SAN MATEO (06/23/2000) - A network management tool designed to measure the quality of VOIP (voice over IP) calls may make telephony applications more palatable for the enterprise.
Unwilling to put up with erratic quality levels on voice calls, most enterprises so far have balked at tapping service providers to begin providing VOIP capabilities.
But Radcom, a network-management tools vendor that cut its teeth testing networks for Cisco Systems Inc. and Lucent Technologies Inc., recently introduced Omni-Q. This new network monitoring system is composed of a series of probes that checks for network hot spots that could lead to garbled voice packets.
Omni-Q is targeted at new-breed service providers that are successfully selling smaller businesses on telephony applications.
Those service providers are scrambling to get enterprises interested in VOIP.
By identifying potential trouble spots in a network, providers will soon be able to promise VOIP SLAs (service level agreements) on telephony applications.
"Quality has been a real barrier to entry on the enterprise level," said Anthony Wiley, president of Mahwah, New Jersey-based Radcom.
To compensate for the congestion that can lead to lowered-quality VOIP calls, service providers are now "throwing bandwidth at the problem," but that costly solution is not a permanent fix, Wiley said.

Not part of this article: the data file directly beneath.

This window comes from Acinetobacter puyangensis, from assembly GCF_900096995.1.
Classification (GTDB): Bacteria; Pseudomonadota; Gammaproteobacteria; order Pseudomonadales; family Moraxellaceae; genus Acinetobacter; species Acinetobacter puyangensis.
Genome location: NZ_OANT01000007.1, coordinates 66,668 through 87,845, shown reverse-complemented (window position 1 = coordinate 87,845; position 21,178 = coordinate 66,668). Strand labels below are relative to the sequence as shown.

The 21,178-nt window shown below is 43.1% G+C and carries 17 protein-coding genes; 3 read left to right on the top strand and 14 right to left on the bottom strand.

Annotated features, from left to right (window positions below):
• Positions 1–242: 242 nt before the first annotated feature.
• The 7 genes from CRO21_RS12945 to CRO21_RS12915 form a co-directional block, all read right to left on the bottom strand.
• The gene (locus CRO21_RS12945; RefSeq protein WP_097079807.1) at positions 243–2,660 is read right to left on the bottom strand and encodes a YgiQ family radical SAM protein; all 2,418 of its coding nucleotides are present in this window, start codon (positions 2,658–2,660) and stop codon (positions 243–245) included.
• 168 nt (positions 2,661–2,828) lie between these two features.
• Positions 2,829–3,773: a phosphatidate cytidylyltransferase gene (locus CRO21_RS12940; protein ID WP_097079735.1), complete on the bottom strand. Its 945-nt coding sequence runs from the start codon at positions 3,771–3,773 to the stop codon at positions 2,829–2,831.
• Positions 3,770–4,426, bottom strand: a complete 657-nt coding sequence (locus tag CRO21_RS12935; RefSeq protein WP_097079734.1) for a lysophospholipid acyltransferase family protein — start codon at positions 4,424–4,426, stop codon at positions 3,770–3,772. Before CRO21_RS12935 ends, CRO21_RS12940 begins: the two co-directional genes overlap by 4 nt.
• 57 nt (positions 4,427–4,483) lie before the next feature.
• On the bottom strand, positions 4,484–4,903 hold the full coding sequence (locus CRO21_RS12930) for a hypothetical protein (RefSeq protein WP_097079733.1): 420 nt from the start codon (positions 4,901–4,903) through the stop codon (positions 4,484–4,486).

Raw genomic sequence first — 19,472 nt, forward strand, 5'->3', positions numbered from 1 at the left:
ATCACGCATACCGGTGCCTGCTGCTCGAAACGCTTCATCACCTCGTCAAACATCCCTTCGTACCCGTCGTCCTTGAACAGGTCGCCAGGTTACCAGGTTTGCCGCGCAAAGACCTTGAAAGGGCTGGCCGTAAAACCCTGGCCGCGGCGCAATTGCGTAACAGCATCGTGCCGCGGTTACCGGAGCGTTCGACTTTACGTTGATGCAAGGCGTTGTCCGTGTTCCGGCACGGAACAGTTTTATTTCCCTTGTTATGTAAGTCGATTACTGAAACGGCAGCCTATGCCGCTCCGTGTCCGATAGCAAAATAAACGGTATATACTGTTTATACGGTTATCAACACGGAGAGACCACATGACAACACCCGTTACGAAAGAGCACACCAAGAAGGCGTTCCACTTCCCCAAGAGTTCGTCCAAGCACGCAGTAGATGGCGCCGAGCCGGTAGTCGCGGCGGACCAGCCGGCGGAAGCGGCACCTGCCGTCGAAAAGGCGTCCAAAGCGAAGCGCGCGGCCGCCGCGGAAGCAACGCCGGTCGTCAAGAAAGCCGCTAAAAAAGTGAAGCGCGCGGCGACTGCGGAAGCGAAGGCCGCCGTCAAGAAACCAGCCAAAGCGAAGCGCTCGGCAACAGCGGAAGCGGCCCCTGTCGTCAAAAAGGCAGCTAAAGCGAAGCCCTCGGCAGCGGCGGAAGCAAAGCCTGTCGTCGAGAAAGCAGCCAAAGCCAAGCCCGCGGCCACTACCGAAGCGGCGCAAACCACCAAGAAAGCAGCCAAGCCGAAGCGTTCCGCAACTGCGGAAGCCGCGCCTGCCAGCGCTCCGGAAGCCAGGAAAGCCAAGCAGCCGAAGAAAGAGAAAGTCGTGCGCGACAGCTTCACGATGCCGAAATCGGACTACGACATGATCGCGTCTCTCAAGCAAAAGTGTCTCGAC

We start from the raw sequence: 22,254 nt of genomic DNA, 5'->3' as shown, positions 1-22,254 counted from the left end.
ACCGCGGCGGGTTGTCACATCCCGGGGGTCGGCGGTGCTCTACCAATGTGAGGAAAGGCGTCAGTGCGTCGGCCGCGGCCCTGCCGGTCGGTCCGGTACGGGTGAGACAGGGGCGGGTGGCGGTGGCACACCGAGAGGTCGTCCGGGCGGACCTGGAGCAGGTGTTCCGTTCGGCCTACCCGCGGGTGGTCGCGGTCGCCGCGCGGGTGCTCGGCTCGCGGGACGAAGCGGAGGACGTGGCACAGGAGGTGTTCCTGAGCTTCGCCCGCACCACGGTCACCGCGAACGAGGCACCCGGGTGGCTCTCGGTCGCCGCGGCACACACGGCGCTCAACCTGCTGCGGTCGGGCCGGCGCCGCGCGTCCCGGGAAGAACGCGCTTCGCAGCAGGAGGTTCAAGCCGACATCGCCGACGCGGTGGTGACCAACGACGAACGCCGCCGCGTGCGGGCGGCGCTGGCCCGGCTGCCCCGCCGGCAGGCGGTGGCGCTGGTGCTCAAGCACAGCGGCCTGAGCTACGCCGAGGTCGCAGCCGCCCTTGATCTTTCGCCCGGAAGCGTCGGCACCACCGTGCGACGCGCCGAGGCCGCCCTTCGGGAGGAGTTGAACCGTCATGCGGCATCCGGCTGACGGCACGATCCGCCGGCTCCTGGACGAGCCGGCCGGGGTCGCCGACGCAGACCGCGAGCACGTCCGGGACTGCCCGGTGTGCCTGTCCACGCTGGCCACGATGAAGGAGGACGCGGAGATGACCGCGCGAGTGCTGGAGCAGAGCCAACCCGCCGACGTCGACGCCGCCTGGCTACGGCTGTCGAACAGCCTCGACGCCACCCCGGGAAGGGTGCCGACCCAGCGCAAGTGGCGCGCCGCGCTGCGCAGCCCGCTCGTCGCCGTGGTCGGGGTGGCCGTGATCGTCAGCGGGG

Ron Westfall, an analyst at Current Analysis, in Sterling, Va., agreed that Radcom might have come up with a solution to putting voice traffic on networks, using gateways that interface with the PSTN (public switched telephone network).
Enterprise and service providers alike now measure the quality of both traditional voice and VOIP calls. But often they must rely on subjective rating scales and systems that involve human operators ranking quality based on their own perceptions.
Radcom's Omni-Q relies on a software algorithm dubbed Perceptual Analysis Measurement System (PAMS), which was developed by British Telecom to rank call quality. In development for eight years, PAMS is now being used more widely in the commercial market to evaluate telephony and mobile calls.
Radcom is considering a way to offer Omni-Q capabilities as a service rather than a product -- which may appeal to enterprises tinkering with new VOIP gateways and products. "We'd like to turn it into a service, but right now it is a product that network management teams place in POPs (points of presence) and network operating centers," Wiley said. The service model would also appeal to Radcom carrier customers such as GTE, which has traditionally been a wholesaler of VOIP but wants to get into more enterprise-level applications, officials said.
Radcom officials claim that the company is first to market with a tool that can measure VOIP call quality, although other vendors may be eyeing similar technology, Wiley said.
Competition may come from a set of companies actively selling products to measure the quality of traditional voice calls. Those companies include Ectel, based in Tikva, Israel, and Ameritec, in Covina, Calif.
An ear for quality
To rank the quality of telephony calls, Radcom's Omni-Q uses British Telecom's PAMS algorithm, some characteristics of which are listed below.
Based on the human hearing system
Measures speech quality and amount of listening effort requiredAllows repeatable prediction of customer perception of callsValidated with more than 25,000 speech filesCorrelates error descriptors and quality predictions.